David Leijel (1621-1676)
David Leijel arrived with Jacob in Sweden in 1638, where he likewise became a merchant in Stockholm before he became proprietor of Älvkarleby ironworks and Harnäs ironworks. He was married to Catharina Honnon of Scottish descent in Gävle where her father was a tradesman. Her mother, Anna Grubb, was stated by Gabriel Anrep to be of German ancestry. His marriage meant that he became a brother-in-law of Claes Depken (1627-1702). He built Axmars ironworks and owned half of Älvkarleby and Harnäs, which turned into full ownership for his descendants.
A son Johan Leijel was alderman and mayor of Stockholm, mill owner, and inherited from his childless cousins. Married to Carl Hisinger’s aunt Margareta, he had sons Petter who was city secretary in Stockholm, and Carl Leijel who became a master miner, and was adopted into the noble family Leijel in 1773 keeping his name and was introduced in 1776 with the same number 1531. This lineage was concluded with Sergeant Carl Leijel the younger in the year 1799.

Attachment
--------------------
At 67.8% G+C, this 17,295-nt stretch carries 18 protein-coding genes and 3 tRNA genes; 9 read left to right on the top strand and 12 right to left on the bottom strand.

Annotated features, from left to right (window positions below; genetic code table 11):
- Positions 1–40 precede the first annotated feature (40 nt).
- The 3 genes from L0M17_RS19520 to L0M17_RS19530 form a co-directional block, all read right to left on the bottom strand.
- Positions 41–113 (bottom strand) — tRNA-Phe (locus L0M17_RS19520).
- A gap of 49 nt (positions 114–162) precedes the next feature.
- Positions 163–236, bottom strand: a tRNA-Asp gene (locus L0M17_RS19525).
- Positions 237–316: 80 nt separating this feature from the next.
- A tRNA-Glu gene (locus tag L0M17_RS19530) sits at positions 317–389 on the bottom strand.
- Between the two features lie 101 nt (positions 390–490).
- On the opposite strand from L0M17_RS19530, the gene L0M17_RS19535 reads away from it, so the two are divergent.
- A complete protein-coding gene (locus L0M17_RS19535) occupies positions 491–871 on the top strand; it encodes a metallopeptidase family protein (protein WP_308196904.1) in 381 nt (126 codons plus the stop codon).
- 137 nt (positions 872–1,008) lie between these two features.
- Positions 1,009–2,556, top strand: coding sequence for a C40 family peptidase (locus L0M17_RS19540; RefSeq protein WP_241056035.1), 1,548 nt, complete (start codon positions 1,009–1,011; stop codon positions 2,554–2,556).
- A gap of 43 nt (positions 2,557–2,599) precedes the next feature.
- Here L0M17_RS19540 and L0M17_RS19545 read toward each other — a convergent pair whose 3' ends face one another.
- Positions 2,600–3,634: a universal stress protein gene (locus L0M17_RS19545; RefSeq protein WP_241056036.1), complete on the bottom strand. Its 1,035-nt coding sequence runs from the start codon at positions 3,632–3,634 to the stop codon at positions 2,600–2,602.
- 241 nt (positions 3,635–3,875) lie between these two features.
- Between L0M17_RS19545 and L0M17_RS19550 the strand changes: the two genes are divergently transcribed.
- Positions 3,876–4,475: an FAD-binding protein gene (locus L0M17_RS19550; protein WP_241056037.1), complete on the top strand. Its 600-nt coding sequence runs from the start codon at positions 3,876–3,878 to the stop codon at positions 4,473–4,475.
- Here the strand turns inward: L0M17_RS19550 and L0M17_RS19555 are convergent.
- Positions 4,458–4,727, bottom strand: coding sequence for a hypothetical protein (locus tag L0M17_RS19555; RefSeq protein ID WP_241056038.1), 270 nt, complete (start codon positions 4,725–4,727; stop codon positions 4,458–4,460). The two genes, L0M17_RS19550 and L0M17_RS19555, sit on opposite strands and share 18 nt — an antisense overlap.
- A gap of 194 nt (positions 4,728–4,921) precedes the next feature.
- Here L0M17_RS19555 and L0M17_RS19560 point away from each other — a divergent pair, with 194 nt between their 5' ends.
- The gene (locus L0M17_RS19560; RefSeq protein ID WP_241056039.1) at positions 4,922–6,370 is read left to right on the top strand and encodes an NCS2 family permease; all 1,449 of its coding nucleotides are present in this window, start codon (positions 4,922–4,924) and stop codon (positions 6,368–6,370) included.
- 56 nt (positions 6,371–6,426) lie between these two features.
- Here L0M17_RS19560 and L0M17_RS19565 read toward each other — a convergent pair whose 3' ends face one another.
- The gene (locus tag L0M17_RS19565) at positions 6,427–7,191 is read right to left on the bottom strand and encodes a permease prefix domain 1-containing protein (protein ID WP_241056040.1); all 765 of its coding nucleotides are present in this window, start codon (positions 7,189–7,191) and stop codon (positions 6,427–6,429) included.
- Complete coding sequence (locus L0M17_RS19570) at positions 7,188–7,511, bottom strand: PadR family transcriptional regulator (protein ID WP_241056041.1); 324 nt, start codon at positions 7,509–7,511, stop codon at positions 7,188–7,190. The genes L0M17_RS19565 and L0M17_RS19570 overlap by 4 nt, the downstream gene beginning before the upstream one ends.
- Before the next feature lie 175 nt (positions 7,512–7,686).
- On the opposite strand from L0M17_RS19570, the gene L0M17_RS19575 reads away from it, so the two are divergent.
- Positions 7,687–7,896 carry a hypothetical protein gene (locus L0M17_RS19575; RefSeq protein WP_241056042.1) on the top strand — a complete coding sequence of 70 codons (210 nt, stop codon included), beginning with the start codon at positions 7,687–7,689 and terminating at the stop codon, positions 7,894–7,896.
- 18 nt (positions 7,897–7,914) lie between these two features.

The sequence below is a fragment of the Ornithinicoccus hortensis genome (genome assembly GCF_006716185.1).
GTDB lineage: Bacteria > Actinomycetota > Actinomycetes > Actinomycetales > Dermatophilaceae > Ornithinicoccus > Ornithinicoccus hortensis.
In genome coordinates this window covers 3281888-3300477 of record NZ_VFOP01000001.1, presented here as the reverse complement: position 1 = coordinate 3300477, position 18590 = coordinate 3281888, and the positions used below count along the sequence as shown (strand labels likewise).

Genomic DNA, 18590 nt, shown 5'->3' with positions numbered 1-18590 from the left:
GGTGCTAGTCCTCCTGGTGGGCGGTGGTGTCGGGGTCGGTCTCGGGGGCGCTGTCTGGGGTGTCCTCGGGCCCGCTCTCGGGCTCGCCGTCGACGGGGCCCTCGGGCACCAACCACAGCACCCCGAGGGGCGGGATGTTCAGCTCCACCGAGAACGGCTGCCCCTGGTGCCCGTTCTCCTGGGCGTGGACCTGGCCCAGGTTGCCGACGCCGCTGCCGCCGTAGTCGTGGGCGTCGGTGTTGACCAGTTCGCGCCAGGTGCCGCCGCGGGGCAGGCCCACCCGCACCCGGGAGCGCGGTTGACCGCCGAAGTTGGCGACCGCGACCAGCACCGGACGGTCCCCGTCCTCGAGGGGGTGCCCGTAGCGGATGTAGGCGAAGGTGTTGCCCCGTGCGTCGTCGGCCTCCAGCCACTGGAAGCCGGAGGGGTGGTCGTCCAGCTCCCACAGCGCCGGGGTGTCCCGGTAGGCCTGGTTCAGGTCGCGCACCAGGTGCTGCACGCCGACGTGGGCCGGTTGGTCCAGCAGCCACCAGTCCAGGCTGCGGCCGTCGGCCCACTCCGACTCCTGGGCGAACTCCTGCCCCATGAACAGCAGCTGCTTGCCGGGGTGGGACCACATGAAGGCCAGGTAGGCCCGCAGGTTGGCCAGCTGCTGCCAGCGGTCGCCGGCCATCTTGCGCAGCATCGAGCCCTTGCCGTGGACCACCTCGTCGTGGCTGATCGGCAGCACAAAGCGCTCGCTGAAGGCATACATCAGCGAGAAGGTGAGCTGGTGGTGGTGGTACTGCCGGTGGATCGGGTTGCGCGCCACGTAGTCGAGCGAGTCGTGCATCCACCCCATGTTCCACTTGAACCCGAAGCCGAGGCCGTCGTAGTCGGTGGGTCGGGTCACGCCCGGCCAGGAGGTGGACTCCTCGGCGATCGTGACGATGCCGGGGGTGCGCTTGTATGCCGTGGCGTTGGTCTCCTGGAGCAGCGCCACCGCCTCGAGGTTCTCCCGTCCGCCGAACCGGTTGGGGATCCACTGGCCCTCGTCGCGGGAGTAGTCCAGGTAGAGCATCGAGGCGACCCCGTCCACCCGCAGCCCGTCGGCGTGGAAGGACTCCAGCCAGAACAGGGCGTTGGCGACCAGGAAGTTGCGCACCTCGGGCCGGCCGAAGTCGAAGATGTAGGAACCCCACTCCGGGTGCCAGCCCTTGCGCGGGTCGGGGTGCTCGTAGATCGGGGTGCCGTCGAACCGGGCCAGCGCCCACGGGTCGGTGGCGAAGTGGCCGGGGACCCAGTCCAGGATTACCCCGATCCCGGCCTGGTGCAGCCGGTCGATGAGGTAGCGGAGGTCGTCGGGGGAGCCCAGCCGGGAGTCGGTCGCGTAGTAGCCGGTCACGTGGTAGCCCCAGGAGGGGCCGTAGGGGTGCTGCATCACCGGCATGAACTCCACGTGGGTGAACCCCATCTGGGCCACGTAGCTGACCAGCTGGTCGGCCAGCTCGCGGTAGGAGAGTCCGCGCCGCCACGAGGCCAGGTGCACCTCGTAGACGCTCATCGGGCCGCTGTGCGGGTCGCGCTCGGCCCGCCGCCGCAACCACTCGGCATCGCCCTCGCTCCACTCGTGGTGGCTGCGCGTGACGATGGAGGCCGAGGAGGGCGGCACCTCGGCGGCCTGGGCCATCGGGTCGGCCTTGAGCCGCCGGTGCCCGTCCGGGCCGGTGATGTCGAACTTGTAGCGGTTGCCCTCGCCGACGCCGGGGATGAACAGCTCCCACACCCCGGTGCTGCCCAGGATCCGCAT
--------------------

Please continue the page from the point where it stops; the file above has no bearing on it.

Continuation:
Johan Leijel had a brother named David Leijel (1660-1727) who was master miner and Assessor in the College of Mines, and was subsequently retired with Mining Council title. He was naturalized as a Swedish nobleman in 1716 with the own name, and introduced as number 1532. David Leijel was married to Margareta Lundia. A descendant of them was Music Director Lars Fredrik Leijel who was one of the main characters in the musical trial in 1800. His grandson, the pharmacist in Alingsås Fredrik Leijel (1813-1862), was the last in the male line who lived in Sweden. In Sweden in 1902 the line became extinct on the distaff side. A male member of the family emigrated to England. His decendants now live in the United States and Switzerland.